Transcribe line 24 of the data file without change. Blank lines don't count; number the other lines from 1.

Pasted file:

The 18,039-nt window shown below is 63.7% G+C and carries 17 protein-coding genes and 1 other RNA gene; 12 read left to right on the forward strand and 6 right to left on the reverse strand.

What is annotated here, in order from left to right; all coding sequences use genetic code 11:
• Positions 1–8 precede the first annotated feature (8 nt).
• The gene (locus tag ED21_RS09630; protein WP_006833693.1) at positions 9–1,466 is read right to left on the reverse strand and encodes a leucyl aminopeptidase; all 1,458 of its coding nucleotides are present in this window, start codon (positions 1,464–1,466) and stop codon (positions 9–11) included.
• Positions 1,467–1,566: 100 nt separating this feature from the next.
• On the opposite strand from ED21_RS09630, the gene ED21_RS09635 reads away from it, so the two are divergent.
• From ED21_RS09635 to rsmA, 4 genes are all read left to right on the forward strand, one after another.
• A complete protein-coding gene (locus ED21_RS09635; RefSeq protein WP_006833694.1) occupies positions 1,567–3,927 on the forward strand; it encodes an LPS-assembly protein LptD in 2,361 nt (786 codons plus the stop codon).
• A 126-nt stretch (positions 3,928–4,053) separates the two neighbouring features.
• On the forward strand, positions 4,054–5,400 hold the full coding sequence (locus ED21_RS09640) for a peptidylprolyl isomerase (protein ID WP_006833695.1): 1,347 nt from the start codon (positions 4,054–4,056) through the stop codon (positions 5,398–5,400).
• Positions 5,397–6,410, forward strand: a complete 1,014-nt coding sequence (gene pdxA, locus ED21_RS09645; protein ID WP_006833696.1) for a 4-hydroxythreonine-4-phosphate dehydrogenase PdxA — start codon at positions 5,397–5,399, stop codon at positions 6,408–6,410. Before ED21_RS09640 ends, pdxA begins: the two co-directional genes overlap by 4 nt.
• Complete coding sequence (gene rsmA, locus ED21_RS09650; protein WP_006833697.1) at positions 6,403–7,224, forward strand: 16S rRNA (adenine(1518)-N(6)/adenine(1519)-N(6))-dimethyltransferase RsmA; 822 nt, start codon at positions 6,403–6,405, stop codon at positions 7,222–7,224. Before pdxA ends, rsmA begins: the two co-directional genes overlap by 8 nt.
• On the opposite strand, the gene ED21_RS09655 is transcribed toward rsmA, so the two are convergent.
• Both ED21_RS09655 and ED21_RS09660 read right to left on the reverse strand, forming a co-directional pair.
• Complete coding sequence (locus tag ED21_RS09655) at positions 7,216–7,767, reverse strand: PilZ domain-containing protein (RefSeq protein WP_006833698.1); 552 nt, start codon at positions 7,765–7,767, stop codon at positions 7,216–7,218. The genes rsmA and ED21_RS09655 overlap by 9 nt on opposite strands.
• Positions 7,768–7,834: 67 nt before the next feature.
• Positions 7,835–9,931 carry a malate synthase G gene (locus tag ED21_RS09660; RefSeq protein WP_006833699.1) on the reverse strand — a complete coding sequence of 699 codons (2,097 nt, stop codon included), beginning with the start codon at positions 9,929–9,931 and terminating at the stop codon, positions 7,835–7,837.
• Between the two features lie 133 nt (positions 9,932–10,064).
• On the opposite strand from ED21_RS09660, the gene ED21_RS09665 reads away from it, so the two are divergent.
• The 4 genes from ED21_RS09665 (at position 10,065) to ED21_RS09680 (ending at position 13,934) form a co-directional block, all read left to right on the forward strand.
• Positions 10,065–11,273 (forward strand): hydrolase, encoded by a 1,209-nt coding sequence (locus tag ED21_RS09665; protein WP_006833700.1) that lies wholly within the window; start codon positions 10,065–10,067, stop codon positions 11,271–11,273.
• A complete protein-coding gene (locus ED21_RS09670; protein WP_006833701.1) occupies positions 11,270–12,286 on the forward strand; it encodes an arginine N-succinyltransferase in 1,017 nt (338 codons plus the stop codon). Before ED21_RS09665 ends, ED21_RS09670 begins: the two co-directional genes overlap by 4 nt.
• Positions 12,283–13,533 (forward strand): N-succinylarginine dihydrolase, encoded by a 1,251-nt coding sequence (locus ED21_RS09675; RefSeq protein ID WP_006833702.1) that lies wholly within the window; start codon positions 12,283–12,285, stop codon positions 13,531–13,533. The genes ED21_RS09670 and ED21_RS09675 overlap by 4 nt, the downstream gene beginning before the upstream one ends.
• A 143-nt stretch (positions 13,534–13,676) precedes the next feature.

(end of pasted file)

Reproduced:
• A 143-nt stretch (positions 13,534–13,676) precedes the next feature.